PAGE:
I usually write about branding in this space. But at one time or another every brand builder has to face the issue of promotion and what to do about it. Having spent a significant portion of my career in retail marketing, I understand well the lure and peril of promotions. When you want to “drive traffic,” nothing’s easier to execute than a big ol’ sale. I’ve advertised a gazillion of ‘em, myself, which has given me ample opportunity to witness their aftereffects: busted margins and often an ensuing drought of customers who — having already gotten what they wanted at a discount — can only seem to be reeled back in by… another sale. And so the merry-go-round begins.
I remember a number of years ago being exposed to supermarket scanner data for Coke and Pepsi sales that illustrated the point perfectly. As if by they were Siamese twins, the two soda behemoths had coordinated their promotional calendars to alternate promotions every few weeks — one week Pepsi, the next Coke, and vice versa. One week Coke would crest, then dip to a trough and plateau; the next week it would be Coke’s turn. Clearly the plateaus represented brand loyal customers and the crests on top of the plateaus represented customers more loyal to the promotion than the brand.
That’s the way the world is in every category: some people buy brands and some people buy price. People who buy brands get happy when their brands are discounted, but people who buy price won’t come back to your brand unless it’s discounted again. So if you think price promotion is your ticket to building a loyal clientele, think again.
It’s not that promotion is a bad thing; simply that it’s strong medicine that needs to be taken in measured doses to treat specific issues.
Which brings us to Groupon and all its socio-promo clones. Like all bright and shiny things, they are difficult for small businesspeople to resist, especially for restaurants suffering in the current economy, who account for over 30% of Groupon promotions. Groupon has been great for Groupon investors and exciting for all us folks who have been getting $40 of sushi for $20. But is it good for restaurants? And if it can be good, how do you make sure your restaurant is one of the winners.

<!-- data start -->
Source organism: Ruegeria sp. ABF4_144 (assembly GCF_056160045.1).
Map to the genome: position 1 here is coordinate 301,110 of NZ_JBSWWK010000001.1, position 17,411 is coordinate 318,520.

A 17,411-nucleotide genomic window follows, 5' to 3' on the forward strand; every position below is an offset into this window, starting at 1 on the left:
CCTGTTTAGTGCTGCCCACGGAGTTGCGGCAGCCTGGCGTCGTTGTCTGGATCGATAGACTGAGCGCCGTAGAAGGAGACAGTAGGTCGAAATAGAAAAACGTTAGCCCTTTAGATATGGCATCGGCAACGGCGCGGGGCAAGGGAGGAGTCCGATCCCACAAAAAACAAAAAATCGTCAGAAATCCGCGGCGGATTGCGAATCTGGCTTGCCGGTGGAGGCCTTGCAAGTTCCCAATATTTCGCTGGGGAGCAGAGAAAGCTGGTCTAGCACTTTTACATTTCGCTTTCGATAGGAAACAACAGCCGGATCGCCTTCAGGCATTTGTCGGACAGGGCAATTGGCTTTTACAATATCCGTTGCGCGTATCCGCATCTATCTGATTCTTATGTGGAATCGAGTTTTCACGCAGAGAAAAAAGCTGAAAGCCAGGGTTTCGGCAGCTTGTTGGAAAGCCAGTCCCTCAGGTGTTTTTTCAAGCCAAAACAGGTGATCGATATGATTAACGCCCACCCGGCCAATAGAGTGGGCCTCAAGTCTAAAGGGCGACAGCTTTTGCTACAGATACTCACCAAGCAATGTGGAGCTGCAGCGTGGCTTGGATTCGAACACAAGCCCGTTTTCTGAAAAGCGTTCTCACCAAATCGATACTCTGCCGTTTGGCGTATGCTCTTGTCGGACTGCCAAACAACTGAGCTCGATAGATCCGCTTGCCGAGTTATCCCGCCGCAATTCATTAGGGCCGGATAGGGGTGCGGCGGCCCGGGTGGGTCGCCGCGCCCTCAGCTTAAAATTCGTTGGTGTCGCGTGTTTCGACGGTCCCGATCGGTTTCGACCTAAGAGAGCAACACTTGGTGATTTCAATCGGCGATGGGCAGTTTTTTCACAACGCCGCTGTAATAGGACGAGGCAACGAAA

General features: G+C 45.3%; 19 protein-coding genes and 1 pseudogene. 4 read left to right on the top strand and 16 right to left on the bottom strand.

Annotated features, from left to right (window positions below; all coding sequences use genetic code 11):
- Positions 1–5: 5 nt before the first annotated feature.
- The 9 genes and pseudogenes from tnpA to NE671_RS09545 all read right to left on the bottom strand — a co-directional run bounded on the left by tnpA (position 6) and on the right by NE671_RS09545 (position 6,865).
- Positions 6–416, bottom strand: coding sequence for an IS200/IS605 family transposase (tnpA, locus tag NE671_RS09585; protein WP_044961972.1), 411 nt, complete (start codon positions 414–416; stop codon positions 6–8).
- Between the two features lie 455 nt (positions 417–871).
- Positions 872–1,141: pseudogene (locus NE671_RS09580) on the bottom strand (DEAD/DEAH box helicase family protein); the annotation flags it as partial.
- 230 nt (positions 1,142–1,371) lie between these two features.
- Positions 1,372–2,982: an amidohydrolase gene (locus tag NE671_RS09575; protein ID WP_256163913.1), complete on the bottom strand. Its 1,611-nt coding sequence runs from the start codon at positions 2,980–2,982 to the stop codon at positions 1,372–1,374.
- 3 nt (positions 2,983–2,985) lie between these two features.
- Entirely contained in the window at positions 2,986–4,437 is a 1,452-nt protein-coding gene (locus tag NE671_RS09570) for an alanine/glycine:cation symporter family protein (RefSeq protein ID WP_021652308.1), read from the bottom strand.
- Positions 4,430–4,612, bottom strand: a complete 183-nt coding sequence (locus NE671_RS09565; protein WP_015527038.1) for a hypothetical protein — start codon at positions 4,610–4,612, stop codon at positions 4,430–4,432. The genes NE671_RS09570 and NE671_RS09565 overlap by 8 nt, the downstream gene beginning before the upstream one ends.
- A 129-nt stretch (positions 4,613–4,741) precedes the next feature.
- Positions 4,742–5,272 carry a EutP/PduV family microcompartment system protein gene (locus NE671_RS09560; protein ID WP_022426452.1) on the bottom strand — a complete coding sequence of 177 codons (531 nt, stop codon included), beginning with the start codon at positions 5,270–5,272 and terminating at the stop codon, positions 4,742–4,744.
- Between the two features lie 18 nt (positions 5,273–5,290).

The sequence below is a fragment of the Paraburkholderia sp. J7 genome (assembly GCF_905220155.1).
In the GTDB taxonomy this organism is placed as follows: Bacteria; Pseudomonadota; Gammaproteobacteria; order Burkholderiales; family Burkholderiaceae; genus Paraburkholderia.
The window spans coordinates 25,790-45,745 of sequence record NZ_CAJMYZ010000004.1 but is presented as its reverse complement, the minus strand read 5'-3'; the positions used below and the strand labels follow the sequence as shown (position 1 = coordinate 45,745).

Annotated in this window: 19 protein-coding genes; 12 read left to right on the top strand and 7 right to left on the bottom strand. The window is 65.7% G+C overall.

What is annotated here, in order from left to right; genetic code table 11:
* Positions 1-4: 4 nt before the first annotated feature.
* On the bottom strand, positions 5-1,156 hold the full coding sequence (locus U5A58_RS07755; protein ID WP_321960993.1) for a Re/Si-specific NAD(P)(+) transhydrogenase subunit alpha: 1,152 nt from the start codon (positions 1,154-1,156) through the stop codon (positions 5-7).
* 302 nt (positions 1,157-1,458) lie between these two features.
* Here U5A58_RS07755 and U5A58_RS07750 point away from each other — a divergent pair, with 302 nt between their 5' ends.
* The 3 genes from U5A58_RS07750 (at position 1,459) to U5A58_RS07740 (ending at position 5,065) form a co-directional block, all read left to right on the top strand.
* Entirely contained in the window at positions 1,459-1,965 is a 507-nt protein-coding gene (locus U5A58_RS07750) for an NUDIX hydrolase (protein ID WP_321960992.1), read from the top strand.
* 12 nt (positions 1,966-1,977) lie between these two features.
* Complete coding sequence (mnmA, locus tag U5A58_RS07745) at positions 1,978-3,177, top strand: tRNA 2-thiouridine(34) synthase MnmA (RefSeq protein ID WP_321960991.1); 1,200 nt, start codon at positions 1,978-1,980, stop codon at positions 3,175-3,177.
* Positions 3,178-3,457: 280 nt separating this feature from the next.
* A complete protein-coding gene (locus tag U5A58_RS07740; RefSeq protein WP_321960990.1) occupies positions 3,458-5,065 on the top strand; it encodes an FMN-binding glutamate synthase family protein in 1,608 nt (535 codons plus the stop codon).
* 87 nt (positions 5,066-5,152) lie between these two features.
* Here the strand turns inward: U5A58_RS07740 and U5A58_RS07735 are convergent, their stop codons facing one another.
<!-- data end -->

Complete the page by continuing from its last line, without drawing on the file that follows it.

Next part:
A recent study of Groupon effectiveness by Utpal M. Dholakia of the Jesse H. Jones Graduate School of Management at Rice University reveals a lot that many of us have suspected and some of us have experienced for ourselves. Here are the raw facts:
- Overall, Groupon promotions were profitable for 66% of the study’s respondents, but for only 58% of the restaurants.
- Only 44% of the Groupon redeemers came back for a second visit. That number is only 13% at locations that reported an unprofitable outcome, which means about half of all the restaurants.
- The factors that appear to either drive the numbers of Groupons sold are the duration of the promotion (longer is better); an upper limit on the number of Groupons sold (a limit is good); and whether the Grouponing business is a restaurant (people buy lots of restaurant Groupons). In other words, Grouponers favor restaurants, yet restaurants still struggle to make the promotion popular, and most Grouponers never return.
So should restaurants use Groupon or not? Well, yes, IF:
- You are a new restaurant, desperate to ramp up your clientele. According to the study, effectiveness in reaching new customers was a primary reason for retailers to want to repeat a Groupon promotion. Even though the promo may not be profitable and most customers won’t be back, it may be one way (but not the only way) for a new restaurant to make customers. 13% is better than nothing.
- Your employees are prepared to handle the Groupon rush and prepared for the likelihood of low tips. By far the greatest driver for businesses who want to repeat the Groupon promotion was employee satisfaction with it. The study relates lots of anecdotal evidence that restaurant employees resent the deal-prone Groupon customers (“waiters were frustrated by low sales and low tips, since guests didn’t tip the full amount”). So if you’re a full service restaurant, be forewarned; if you are QSR or fast casual, it may be OK.
If you do decide Groupon is worth a try, how can you get the most out of it?
- Make sure your promotion lasts a month or more. Longer is better, not only because it gives people more opportunity to redeem their Groupon, but because it decreases the potential of a stampede.
- Set a limit on Groupons sold. This should both drive demand and limit liability. 2000 to 2500 seems to be an effective number.
- Don’t overdo your price cut. The study shows that Groupon value actually has a negative effect on demand. Rather than cut a full meal 50%, or offer $40 of food for $20, try offering up a single item at a discount, or a free side with another purchase. You ought to still be able to drive demand, but retain enough margin to increase your chances of coming out on the profitable side.
- Use the opportunity to collect customer data. If your goal is to increase tour customer base (and it should be), you can’t afford to miss the opportunity to onboard your new arrivals onto your email and/or mobile marketing lists and encourage them to “Like” you on Facebook. If you’re not ready to do those things, hold off on your Groupon until you are. It could be the difference between a successful promotion and a money pit.
Oh, and one more thing: avoid the Groupon clones. They’re even less effective than the original.